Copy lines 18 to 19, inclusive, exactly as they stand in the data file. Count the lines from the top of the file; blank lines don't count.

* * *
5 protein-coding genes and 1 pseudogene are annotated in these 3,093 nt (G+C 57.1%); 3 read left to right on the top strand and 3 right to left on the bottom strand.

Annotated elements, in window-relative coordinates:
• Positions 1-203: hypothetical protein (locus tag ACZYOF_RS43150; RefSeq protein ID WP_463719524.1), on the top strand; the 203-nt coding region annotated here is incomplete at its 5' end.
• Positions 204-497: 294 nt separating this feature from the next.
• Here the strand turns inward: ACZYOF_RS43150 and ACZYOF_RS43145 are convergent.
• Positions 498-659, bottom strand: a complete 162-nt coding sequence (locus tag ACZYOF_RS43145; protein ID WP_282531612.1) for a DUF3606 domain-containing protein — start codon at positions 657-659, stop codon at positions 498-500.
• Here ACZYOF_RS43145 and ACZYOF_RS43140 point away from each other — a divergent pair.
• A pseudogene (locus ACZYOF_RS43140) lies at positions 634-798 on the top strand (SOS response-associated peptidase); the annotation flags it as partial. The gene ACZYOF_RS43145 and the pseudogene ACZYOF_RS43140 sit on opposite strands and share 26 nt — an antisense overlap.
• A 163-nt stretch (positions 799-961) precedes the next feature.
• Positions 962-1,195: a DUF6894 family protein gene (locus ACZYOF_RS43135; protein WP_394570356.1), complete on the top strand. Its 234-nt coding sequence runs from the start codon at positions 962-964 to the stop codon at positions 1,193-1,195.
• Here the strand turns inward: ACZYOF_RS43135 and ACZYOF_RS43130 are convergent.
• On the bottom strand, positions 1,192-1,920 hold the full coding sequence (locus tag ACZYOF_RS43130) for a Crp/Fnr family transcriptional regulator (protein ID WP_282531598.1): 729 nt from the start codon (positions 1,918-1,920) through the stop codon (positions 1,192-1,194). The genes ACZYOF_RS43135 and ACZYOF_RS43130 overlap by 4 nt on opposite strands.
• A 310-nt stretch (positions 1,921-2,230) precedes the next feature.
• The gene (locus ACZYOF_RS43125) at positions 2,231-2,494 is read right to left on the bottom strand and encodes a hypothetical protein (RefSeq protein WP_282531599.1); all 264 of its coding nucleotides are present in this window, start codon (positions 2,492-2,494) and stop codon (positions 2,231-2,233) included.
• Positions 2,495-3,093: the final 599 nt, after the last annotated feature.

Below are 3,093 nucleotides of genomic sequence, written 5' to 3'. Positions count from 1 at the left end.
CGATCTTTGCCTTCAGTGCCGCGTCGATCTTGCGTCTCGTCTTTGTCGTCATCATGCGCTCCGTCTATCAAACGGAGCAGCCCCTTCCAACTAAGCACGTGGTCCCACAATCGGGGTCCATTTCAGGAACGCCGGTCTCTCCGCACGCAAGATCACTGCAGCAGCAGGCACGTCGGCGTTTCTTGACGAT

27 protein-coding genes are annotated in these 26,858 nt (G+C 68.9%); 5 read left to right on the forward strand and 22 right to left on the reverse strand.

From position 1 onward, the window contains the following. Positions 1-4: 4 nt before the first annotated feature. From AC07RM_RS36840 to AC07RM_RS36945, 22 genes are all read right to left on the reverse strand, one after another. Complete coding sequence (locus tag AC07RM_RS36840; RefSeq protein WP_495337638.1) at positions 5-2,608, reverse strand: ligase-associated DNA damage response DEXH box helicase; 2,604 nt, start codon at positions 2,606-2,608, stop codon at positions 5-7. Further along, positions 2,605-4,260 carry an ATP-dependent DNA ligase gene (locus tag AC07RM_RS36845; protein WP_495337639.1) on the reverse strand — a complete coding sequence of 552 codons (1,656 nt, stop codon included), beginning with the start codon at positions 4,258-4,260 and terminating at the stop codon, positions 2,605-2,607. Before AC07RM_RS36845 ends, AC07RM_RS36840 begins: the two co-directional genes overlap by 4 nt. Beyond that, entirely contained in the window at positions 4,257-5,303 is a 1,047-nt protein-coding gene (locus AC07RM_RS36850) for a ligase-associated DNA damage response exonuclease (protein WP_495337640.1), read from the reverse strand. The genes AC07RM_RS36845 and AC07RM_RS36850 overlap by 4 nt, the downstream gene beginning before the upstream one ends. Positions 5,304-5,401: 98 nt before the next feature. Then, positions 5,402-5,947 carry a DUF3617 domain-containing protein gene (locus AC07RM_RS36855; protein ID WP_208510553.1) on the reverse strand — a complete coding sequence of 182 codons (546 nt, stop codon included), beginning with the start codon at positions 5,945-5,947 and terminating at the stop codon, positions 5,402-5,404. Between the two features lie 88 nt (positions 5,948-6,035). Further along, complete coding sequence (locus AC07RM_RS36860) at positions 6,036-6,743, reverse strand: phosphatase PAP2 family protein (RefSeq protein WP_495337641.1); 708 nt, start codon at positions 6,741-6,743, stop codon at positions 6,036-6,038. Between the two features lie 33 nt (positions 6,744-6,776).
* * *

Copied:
27 protein-coding genes are annotated in these 26,858 nt (G+C 68.9%); 5 read left to right on the forward strand and 22 right to left on the reverse strand.

From position 1 onward, the window contains the following. Positions 1-4: 4 nt before the first annotated feature. From AC07RM_RS36840 to AC07RM_RS36945, 22 genes are all read right to left on the reverse strand, one after another. Complete coding sequence (locus tag AC07RM_RS36840; RefSeq protein WP_495337638.1) at positions 5-2,608, reverse strand: ligase-associated DNA damage response DEXH box helicase; 2,604 nt, start codon at positions 2,606-2,608, stop codon at positions 5-7. Further along, positions 2,605-4,260 carry an ATP-dependent DNA ligase gene (locus tag AC07RM_RS36845; protein WP_495337639.1) on the reverse strand — a complete coding sequence of 552 codons (1,656 nt, stop codon included), beginning with the start codon at positions 4,258-4,260 and terminating at the stop codon, positions 2,605-2,607. Before AC07RM_RS36845 ends, AC07RM_RS36840 begins: the two co-directional genes overlap by 4 nt. Beyond that, entirely contained in the window at positions 4,257-5,303 is a 1,047-nt protein-coding gene (locus AC07RM_RS36850) for a ligase-associated DNA damage response exonuclease (protein WP_495337640.1), read from the reverse strand. The genes AC07RM_RS36845 and AC07RM_RS36850 overlap by 4 nt, the downstream gene beginning before the upstream one ends. Positions 5,304-5,401: 98 nt before the next feature. Then, positions 5,402-5,947 carry a DUF3617 domain-containing protein gene (locus AC07RM_RS36855; protein ID WP_208510553.1) on the reverse strand — a complete coding sequence of 182 codons (546 nt, stop codon included), beginning with the start codon at positions 5,945-5,947 and terminating at the stop codon, positions 5,402-5,404. Between the two features lie 88 nt (positions 5,948-6,035). Further along, complete coding sequence (locus AC07RM_RS36860) at positions 6,036-6,743, reverse strand: phosphatase PAP2 family protein (RefSeq protein WP_495337641.1); 708 nt, start codon at positions 6,741-6,743, stop codon at positions 6,036-6,038. Between the two features lie 33 nt (positions 6,744-6,776).